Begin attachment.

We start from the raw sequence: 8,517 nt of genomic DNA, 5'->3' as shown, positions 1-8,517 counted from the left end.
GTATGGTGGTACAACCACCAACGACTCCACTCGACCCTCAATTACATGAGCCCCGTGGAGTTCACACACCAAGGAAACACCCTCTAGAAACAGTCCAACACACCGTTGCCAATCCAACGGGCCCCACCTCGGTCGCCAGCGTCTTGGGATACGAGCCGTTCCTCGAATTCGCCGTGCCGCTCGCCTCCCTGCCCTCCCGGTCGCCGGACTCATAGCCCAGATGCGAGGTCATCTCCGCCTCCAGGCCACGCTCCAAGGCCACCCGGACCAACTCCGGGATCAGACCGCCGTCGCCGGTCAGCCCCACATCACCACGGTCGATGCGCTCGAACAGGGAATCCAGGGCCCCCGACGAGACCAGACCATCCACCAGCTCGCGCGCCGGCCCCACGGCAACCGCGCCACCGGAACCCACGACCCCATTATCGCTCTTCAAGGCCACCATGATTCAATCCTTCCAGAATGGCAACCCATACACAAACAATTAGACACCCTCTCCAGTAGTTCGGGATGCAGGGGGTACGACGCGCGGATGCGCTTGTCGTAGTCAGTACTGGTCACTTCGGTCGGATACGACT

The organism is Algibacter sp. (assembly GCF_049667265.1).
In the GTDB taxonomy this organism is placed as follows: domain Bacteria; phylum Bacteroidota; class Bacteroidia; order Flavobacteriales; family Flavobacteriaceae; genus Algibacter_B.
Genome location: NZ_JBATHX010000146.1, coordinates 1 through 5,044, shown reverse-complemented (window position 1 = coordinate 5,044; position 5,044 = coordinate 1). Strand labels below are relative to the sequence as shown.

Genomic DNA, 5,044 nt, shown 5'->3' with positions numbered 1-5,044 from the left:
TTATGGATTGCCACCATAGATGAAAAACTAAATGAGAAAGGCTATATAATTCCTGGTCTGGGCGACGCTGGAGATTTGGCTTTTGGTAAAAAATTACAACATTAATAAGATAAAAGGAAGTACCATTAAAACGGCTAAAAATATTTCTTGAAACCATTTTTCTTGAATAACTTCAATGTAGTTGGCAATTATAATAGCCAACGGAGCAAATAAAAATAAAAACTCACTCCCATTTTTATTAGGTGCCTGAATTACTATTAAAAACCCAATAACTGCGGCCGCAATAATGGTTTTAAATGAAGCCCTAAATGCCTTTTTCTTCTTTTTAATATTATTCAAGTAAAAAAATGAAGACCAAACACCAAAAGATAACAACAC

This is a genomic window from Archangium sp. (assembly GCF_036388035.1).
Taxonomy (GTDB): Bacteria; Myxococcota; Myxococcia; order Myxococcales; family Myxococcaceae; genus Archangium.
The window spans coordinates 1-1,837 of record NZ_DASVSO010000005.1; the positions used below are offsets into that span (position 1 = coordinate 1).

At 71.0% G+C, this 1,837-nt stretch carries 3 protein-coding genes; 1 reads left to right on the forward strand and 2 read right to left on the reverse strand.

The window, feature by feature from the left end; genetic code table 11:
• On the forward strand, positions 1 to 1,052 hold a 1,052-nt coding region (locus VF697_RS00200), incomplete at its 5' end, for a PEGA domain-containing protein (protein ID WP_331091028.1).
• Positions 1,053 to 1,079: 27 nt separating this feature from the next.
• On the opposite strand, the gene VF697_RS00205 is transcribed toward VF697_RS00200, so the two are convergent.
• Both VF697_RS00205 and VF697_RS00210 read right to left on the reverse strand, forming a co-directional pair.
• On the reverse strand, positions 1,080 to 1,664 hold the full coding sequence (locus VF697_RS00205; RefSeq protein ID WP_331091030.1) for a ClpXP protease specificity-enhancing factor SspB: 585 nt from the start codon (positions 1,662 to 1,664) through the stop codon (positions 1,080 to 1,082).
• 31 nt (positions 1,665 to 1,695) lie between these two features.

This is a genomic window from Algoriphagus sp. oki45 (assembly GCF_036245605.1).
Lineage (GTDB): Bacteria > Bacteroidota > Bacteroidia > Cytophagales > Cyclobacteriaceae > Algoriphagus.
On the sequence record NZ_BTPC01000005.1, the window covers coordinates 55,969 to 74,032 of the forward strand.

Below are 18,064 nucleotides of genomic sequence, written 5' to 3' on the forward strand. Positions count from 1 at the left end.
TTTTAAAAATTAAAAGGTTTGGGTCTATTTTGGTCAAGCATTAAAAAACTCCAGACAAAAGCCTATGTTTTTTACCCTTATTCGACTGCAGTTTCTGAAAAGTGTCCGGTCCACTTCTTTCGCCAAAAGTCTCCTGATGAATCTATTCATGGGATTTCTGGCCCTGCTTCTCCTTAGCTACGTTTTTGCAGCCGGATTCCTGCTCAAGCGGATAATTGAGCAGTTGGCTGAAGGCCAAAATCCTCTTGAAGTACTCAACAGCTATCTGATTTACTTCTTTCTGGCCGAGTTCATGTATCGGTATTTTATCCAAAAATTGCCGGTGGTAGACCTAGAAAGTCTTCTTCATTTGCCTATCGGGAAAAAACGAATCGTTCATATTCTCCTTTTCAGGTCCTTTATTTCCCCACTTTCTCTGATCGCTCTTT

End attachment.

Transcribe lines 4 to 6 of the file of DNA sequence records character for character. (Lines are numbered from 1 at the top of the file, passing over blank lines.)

In the GTDB taxonomy this organism is placed as follows: domain Bacteria; phylum Bacteroidota; class Bacteroidia; order Flavobacteriales; family Flavobacteriaceae; genus Algibacter_B.
Genome location: NZ_JBATHX010000146.1, coordinates 1 through 5,044, shown reverse-complemented (window position 1 = coordinate 5,044; position 5,044 = coordinate 1). Strand labels below are relative to the sequence as shown.

Genomic DNA, 5,044 nt, shown 5'->3' with positions numbered 1-5,044 from the left: